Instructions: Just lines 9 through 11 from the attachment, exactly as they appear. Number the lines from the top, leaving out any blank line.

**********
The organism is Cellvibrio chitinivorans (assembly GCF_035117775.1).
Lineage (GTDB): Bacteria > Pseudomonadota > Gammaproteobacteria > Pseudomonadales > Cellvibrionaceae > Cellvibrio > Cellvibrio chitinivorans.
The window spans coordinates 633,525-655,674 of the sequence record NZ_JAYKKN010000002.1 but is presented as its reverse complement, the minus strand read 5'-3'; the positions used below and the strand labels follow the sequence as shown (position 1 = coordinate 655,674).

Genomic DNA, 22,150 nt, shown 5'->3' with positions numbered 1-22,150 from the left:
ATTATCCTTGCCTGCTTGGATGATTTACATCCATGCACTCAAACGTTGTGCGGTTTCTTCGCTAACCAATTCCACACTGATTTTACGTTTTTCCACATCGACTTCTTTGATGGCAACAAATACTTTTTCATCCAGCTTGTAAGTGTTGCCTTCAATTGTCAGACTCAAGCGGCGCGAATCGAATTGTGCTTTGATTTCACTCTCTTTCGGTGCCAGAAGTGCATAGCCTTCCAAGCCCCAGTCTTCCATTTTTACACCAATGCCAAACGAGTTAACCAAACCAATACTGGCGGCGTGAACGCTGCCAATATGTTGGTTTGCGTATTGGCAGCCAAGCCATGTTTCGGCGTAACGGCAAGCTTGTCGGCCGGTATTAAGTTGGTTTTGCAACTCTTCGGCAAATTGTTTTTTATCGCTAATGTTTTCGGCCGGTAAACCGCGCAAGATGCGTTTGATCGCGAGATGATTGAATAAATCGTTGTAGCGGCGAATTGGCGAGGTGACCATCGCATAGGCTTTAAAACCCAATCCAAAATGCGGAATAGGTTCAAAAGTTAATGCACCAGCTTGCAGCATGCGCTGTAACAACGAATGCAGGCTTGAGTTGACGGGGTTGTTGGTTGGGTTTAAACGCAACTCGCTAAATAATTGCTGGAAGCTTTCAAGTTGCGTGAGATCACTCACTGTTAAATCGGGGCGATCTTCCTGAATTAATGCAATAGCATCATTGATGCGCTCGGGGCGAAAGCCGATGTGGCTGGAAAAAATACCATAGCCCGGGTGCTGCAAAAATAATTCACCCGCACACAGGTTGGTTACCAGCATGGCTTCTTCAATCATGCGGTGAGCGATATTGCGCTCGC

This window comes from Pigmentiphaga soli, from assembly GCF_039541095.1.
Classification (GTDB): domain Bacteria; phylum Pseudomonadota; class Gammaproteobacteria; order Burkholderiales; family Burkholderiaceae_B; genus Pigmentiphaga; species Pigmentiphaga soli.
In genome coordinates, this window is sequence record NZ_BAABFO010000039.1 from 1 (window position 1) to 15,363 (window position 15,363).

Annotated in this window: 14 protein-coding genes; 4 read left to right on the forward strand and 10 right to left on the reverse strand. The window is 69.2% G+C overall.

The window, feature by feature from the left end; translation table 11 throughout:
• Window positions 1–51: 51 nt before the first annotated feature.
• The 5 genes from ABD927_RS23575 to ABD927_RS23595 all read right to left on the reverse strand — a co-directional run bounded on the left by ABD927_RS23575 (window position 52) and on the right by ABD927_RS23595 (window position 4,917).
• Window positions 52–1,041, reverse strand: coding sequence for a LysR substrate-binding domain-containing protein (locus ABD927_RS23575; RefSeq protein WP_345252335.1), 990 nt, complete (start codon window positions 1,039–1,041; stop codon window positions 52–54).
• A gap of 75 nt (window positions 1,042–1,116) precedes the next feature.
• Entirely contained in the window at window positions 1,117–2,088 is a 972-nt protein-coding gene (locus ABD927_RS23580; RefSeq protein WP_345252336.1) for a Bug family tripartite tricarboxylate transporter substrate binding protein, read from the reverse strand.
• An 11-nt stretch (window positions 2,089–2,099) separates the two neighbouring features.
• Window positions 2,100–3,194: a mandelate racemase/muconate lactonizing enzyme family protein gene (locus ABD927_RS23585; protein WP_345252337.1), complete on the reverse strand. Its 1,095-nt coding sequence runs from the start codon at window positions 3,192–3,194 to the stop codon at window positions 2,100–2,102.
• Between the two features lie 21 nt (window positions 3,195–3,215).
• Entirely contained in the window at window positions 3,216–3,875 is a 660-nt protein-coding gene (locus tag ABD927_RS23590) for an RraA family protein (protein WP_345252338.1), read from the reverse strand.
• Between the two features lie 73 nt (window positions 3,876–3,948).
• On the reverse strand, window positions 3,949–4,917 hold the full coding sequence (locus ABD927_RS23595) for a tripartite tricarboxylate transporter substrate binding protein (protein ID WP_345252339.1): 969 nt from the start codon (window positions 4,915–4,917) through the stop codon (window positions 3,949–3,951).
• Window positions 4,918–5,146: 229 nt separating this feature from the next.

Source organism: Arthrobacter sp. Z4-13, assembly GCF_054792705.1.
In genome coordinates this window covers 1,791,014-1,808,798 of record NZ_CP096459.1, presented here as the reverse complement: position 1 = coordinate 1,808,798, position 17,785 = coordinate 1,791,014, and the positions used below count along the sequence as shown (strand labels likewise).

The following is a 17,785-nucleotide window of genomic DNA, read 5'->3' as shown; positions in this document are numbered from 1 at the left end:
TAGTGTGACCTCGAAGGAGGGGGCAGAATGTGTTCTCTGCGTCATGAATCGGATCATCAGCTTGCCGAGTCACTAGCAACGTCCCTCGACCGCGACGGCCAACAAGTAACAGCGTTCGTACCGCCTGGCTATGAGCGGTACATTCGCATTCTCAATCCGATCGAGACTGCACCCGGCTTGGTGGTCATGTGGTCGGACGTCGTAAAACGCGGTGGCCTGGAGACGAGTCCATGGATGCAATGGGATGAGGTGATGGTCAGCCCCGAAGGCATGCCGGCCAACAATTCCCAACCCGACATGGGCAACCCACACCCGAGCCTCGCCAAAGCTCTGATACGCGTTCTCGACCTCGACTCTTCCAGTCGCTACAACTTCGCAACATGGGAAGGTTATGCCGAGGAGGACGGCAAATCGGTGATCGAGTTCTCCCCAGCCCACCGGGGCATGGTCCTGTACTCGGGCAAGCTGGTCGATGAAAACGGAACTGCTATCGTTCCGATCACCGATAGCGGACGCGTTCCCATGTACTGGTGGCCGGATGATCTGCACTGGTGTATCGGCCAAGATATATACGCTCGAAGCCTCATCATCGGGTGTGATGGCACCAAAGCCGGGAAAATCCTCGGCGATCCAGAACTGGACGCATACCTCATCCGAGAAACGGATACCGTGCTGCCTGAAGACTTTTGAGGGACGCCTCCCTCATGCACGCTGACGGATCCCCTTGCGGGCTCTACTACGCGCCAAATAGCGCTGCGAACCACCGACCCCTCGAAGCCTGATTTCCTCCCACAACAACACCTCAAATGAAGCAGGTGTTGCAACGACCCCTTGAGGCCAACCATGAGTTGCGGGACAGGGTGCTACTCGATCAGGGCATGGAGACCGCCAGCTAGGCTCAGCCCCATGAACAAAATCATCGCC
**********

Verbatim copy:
Annotated in this window: 14 protein-coding genes; 4 read left to right on the forward strand and 10 right to left on the reverse strand. The window is 69.2% G+C overall.

The window, feature by feature from the left end; translation table 11 throughout:
• Window positions 1–51: 51 nt before the first annotated feature.